London, Britain’s growing appetite for services,
such as Netflix and Amazon Prime has seen the number of subscribers
to streaming services overtake those signed up to pay-TV providers
such as Sky, BT and Virgin Media for the first time.
The total number of subscribers in the United Kingdom (UK) to
the three most popular online streaming services in the UK � Netflix,
Amazon and Sky’s Now TV � hit 15.4 million at the end of the first
quarter this year. At the same time, the number of subscribers to pay-
TV packages reached 15.1 million, according to a report published by
media regulator Ofcom.
The milestone marks a major competitive shift in the TV industry
as the rise of the global internet firms and changing viewing habits,
especially among younger viewers, is putting increasing pressure on
the UK’s traditional pay-TV and free-to-air broadcasters including BBC,
ITV and Channel 4.
The Ofcom report found that the total pay-TV revenues of Sky,
Virgin, BT and TalkTalk fell for the first time in the almost a decade in
2017 to Pound 6.4bn.
By contrast, the dramatic increase in the popularity of the Silicon
Valley streaming services in the UK fuelled a 28% surge to Pound 2.3bn in
what Ofcom terms online audio-visual revenues. Within this,
subscription on-demand revenues � mainly viewers paying for Netflix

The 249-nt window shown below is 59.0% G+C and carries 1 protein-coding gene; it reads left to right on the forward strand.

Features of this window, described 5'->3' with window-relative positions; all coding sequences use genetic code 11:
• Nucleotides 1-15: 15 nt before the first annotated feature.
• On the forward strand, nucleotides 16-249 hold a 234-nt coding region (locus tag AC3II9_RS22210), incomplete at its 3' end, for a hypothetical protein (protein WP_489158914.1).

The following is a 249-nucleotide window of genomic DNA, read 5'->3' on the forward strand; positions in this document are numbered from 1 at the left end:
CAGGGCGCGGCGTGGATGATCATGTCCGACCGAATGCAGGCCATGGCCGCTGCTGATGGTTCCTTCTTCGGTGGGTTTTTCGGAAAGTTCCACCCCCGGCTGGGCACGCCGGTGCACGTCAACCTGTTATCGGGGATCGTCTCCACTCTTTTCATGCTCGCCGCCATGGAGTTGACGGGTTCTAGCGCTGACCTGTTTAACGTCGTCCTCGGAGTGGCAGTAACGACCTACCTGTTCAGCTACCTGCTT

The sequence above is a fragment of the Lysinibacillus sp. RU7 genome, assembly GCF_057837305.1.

and Amazon � leapt by 38% to almost Pound 900m.
Growth has been explosive: in 2012, the year Netflix launched in
the UK, subscription on-demand revenues were just Pound 52m.
While Netflix and Amazon spend more than $10bn (Pound 7.6bn)
annually on content, with a significant proportion on original content
such as Stranger Things, the Ofcom report found that spending by the
UK’s main free-to-air channels on homegrown shows hit a 20-year low:
the BBC, ITV, Channel 4 and Channel 5 spent Pound 2.5bn on UK-made
shows last year, a 28% fall on the peak of Pound 3.4bn in 2004.
The report pointed out that the rise of co-productions, often with
companies including Netflix and Amazon, had gone some way to
bridging the fall in spending.
Ofcom highlighted the growing trend among those aged 16 to 34
to skip the traditional pastime of watching scheduled broadcast TV. The
majority of viewing by this group is non-broadcast content, which
includes watching streaming services, catch-up and on-demand TV.
YouTube makes up the highest proportion of non-broadcast viewing in
the age group, the British Guardian newspaper reported.
Source: Oman News Agency